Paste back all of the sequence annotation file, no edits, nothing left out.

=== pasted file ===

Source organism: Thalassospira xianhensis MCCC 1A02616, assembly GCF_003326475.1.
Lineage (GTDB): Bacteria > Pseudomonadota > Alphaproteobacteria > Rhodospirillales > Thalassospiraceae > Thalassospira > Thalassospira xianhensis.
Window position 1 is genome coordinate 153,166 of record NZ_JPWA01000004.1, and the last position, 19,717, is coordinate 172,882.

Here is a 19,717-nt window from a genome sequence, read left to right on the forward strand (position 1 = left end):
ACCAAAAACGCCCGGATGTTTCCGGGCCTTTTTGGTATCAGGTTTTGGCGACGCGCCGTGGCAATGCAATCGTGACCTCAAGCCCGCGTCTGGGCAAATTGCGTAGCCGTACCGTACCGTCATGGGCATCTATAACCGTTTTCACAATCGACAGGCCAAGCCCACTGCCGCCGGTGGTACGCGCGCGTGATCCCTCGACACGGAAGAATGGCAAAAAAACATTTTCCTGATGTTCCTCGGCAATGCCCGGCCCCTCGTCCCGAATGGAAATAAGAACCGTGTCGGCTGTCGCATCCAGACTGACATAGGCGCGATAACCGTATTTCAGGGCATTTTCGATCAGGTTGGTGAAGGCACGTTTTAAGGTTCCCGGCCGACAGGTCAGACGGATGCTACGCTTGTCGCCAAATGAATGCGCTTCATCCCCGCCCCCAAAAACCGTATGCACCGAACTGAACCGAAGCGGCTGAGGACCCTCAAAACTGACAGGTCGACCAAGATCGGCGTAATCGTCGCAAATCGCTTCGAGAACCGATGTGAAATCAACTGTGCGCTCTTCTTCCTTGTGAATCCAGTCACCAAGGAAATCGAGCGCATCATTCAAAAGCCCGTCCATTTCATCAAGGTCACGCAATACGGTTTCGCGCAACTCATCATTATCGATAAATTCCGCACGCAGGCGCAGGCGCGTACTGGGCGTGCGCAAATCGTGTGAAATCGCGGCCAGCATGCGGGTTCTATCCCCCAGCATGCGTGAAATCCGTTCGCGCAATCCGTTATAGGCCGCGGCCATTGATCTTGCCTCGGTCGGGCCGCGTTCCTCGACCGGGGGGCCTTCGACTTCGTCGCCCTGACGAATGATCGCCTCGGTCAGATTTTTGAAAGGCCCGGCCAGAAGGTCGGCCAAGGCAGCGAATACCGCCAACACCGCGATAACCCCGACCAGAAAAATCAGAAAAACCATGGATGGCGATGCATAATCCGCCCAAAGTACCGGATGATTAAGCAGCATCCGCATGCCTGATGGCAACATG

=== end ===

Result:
Source organism: Thalassospira xianhensis MCCC 1A02616, assembly GCF_003326475.1.
Lineage (GTDB): Bacteria > Pseudomonadota > Alphaproteobacteria > Rhodospirillales > Thalassospiraceae > Thalassospira > Thalassospira xianhensis.
Window position 1 is genome coordinate 153,166 of record NZ_JPWA01000004.1, and the last position, 19,717, is coordinate 172,882.

Here is a 19,717-nt window from a genome sequence, read left to right on the forward strand (position 1 = left end):
ACCAAAAACGCCCGGATGTTTCCGGGCCTTTTTGGTATCAGGTTTTGGCGACGCGCCGTGGCAATGCAATCGTGACCTCAAGCCCGCGTCTGGGCAAATTGCGTAGCCGTACCGTACCGTCATGGGCATCTATAACCGTTTTCACAATCGACAGGCCAAGCCCACTGCCGCCGGTGGTACGCGCGCGTGATCCCTCGACACGGAAGAATGGCAAAAAAACATTTTCCTGATGTTCCTCGGCAATGCCCGGCCCCTCGTCCCGAATGGAAATAAGAACCGTGTCGGCTGTCGCATCCAGACTGACATAGGCGCGATAACCGTATTTCAGGGCATTTTCGATCAGGTTGGTGAAGGCACGTTTTAAGGTTCCCGGCCGACAGGTCAGACGGATGCTACGCTTGTCGCCAAATGAATGCGCTTCATCCCCGCCCCCAAAAACCGTATGCACCGAACTGAACCGAAGCGGCTGAGGACCCTCAAAACTGACAGGTCGACCAAGATCGGCGTAATCGTCGCAAATCGCTTCGAGAACCGATGTGAAATCAACTGTGCGCTCTTCTTCCTTGTGAATCCAGTCACCAAGGAAATCGAGCGCATCATTCAAAAGCCCGTCCATTTCATCAAGGTCACGCAATACGGTTTCGCGCAACTCATCATTATCGATAAATTCCGCACGCAGGCGCAGGCGCGTACTGGGCGTGCGCAAATCGTGTGAAATCGCGGCCAGCATGCGGGTTCTATCCCCCAGCATGCGTGAAATCCGTTCGCGCAATCCGTTATAGGCCGCGGCCATTGATCTTGCCTCGGTCGGGCCGCGTTCCTCGACCGGGGGGCCTTCGACTTCGTCGCCCTGACGAATGATCGCCTCGGTCAGATTTTTGAAAGGCCCGGCCAGAAGGTCGGCCAAGGCAGCGAATACCGCCAACACCGCGATAACCCCGACCAGAAAAATCAGAAAAACCATGGATGGCGATGCATAATCCGCCCAAAGTACCGGATGATTAAGCAGCATCCGCATGCCTGATGGCAACATG